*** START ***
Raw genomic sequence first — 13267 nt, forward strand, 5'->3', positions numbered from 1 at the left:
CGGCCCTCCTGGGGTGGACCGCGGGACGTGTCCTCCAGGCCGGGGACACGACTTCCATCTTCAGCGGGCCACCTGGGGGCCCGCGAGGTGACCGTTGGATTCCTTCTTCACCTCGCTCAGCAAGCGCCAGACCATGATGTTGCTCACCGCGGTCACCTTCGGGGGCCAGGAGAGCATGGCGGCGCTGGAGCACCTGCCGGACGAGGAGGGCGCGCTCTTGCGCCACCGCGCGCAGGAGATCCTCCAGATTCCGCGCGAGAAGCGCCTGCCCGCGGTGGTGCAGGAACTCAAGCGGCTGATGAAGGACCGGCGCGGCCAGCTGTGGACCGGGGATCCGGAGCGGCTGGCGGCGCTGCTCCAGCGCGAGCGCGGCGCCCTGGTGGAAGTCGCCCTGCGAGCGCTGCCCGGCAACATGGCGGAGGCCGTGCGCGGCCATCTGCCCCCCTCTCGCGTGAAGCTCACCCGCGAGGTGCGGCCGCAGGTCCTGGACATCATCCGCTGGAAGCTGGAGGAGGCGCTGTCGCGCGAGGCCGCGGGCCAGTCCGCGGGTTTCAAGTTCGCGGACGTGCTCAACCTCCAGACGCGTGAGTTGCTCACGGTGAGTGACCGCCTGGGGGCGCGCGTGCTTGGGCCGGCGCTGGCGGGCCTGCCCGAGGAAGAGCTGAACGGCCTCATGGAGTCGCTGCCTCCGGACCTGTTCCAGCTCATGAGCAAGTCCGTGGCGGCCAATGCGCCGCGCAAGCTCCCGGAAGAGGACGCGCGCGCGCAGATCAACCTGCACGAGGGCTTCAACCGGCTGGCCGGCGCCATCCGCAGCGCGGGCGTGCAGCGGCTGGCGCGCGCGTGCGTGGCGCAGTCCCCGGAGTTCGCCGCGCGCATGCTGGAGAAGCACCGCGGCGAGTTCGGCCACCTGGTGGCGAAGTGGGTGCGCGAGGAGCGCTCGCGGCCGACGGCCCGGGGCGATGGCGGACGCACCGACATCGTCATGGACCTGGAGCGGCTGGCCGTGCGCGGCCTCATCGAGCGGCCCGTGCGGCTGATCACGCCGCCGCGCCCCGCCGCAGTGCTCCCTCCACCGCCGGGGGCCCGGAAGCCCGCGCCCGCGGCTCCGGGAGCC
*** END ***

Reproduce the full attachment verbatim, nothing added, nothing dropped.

Raw genomic sequence first — 13267 nt, forward strand, 5'->3', positions numbered from 1 at the left:
CGGCCCTCCTGGGGTGGACCGCGGGACGTGTCCTCCAGGCCGGGGACACGACTTCCATCTTCAGCGGGCCACCTGGGGGCCCGCGAGGTGACCGTTGGATTCCTTCTTCACCTCGCTCAGCAAGCGCCAGACCATGATGTTGCTCACCGCGGTCACCTTCGGGGGCCAGGAGAGCATGGCGGCGCTGGAGCACCTGCCGGACGAGGAGGGCGCGCTCTTGCGCCACCGCGCGCAGGAGATCCTCCAGATTCCGCGCGAGAAGCGCCTGCCCGCGGTGGTGCAGGAACTCAAGCGGCTGATGAAGGACCGGCGCGGCCAGCTGTGGACCGGGGATCCGGAGCGGCTGGCGGCGCTGCTCCAGCGCGAGCGCGGCGCCCTGGTGGAAGTCGCCCTGCGAGCGCTGCCCGGCAACATGGCGGAGGCCGTGCGCGGCCATCTGCCCCCCTCTCGCGTGAAGCTCACCCGCGAGGTGCGGCCGCAGGTCCTGGACATCATCCGCTGGAAGCTGGAGGAGGCGCTGTCGCGCGAGGCCGCGGGCCAGTCCGCGGGTTTCAAGTTCGCGGACGTGCTCAACCTCCAGACGCGTGAGTTGCTCACGGTGAGTGACCGCCTGGGGGCGCGCGTGCTTGGGCCGGCGCTGGCGGGCCTGCCCGAGGAAGAGCTGAACGGCCTCATGGAGTCGCTGCCTCCGGACCTGTTCCAGCTCATGAGCAAGTCCGTGGCGGCCAATGCGCCGCGCAAGCTCCCGGAAGAGGACGCGCGCGCGCAGATCAACCTGCACGAGGGCTTCAACCGGCTGGCCGGCGCCATCCGCAGCGCGGGCGTGCAGCGGCTGGCGCGCGCGTGCGTGGCGCAGTCCCCGGAGTTCGCCGCGCGCATGCTGGAGAAGCACCGCGGCGAGTTCGGCCACCTGGTGGCGAAGTGGGTGCGCGAGGAGCGCTCGCGGCCGACGGCCCGGGGCGATGGCGGACGCACCGACATCGTCATGGACCTGGAGCGGCTGGCCGTGCGCGGCCTCATCGAGCGGCCCGTGCGGCTGATCACGCCGCCGCGCCCCGCCGCAGTGCTCCCTCCACCGCCGGGGGCCCGGAAGCCCGCGCCCGCGGCTCCGGGAGCC